The Strad's experts evaluate the latest string recordings
Beethoven by Arrangement. Beethoven: Viola Sonata fragment in A major, Horn Sonata op.17 (arr. Silverthorne), Notturno op.42 (arr. Kleinheinz), Grand Duo in E flat major op.20 (arr. Hermann/Silverthorne)
An enjoyable collection that reminds us that Beethoven played the viola in his youth
Tuesday, 01 November 2011
Paul Silverthorne (viola) David Owen Norris (piano)
Toccata Classics TOCC 0108
Although Beethoven, in his youth a violist in the Bonn orchestra, did begin to write a viola sonata, he unfortunately only got as far as the eighth bar. The fragment, all 16 seconds of it, sounds like one of his early violin sonatas. Years later, the composer grudgingly approved a transcription of his Serenade for string trio made by one Karl Xaver Kleinheinz, who turned it into a Notturno for viola and piano by combining the violin and cello parts into one piano part. However, Beethoven didn’t live to see Friedrich Hermann’s more radical intervention in adapting his Septet for viola and piano. Nor, of course, Paul Silverthorne’s transcription of the Horn Sonata, in which the violist picked and chose between the original horn part and Beethoven’s own, more elaborate version for cello.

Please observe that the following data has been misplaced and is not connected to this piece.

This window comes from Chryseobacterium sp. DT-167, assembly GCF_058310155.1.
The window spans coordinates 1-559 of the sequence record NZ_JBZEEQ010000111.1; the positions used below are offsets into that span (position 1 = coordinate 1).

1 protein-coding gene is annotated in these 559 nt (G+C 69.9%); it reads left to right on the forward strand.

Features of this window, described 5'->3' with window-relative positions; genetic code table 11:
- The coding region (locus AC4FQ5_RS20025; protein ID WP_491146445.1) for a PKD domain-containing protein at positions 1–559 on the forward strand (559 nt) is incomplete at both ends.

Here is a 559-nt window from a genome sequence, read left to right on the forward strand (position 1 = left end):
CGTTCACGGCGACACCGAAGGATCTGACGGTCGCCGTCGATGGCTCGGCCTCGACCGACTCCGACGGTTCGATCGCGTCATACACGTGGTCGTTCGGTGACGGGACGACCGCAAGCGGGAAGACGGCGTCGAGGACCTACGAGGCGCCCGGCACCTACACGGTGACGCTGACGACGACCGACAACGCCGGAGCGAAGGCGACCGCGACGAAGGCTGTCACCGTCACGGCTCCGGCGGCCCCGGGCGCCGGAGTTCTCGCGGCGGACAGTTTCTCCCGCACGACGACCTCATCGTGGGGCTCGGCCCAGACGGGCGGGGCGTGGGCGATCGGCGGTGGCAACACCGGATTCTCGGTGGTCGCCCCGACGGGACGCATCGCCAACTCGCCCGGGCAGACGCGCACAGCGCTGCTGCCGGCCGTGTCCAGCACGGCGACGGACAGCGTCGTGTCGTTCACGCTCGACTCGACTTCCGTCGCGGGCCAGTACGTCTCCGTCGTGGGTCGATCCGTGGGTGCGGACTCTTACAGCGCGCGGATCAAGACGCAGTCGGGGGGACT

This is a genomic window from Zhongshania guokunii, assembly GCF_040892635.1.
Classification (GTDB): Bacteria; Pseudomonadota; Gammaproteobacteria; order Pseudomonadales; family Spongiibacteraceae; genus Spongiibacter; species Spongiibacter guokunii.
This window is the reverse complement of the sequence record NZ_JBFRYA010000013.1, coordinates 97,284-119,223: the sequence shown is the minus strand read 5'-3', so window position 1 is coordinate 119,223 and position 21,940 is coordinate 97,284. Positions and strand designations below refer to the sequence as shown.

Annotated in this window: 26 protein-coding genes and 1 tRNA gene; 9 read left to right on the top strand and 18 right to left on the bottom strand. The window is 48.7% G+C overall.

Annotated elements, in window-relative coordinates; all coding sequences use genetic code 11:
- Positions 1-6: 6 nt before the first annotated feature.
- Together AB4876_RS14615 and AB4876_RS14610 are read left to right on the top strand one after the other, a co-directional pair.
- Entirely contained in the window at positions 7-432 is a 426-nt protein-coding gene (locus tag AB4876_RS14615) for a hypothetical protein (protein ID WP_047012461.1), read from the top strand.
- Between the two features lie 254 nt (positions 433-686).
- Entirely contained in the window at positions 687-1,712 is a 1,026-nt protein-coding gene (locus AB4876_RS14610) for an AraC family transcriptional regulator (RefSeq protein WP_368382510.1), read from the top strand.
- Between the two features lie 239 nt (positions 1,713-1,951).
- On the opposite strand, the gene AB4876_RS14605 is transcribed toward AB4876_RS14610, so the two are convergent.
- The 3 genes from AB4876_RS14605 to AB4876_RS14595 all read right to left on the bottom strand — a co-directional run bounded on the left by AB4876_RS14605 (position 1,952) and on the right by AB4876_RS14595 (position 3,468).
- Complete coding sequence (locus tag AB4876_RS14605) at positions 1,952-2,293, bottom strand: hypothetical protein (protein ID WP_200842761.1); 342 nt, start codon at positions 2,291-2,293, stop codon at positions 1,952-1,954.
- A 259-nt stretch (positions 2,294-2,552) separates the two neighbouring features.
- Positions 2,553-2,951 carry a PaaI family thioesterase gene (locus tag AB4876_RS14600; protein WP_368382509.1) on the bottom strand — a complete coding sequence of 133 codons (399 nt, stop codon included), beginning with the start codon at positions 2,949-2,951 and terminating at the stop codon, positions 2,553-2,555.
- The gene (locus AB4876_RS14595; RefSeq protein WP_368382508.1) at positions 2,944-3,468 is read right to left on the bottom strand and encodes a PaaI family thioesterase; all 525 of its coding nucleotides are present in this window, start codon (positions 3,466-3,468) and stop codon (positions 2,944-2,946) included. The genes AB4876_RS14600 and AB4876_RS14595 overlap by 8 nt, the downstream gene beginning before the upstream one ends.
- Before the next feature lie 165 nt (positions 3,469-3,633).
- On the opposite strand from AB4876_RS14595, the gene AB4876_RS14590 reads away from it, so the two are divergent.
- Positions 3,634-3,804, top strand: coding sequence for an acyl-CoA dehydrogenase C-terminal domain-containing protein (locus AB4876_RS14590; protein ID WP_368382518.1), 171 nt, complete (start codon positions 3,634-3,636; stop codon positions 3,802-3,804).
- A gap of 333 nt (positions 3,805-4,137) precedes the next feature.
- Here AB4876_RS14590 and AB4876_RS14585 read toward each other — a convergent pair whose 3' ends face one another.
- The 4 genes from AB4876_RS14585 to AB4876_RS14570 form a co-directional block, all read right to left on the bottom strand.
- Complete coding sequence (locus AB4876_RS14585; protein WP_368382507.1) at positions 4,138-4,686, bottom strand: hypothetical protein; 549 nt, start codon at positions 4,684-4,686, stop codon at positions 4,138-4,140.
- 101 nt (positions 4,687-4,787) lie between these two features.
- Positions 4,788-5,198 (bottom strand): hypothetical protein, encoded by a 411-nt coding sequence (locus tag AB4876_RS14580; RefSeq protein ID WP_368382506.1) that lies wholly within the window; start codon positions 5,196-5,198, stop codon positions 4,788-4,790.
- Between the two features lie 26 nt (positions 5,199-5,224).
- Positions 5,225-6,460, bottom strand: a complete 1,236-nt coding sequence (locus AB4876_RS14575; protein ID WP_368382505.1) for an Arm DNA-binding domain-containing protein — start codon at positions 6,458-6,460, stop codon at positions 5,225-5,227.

In the hands of Silverthorne and David Owen Norris, the Notturno makes uncommonly good sense. At a slightly lower pitch than usual, Silverthorne’s gut-strung Brothers Amati viola blends beautifully with the warm sound of Owen Norris’s Viennese piano from the 1860s. Similarly, in the Grand Duo, which like the Notturno includes many passages where the viola accompanies the piano, both musicians bring forth ravishing sonorities, even when the viola ventures higher than was usual in Beethoven’s day. Violist–producer Michael Ponder has achieved a beautifully sounding CD that is nicely complemented by Silverthorne’s informative and enthusiastic booklet notes.
Carlos María Solare
From the November 2011 issue. Subscribe to The Strad or download our digital edition as part of a 30-day free trial.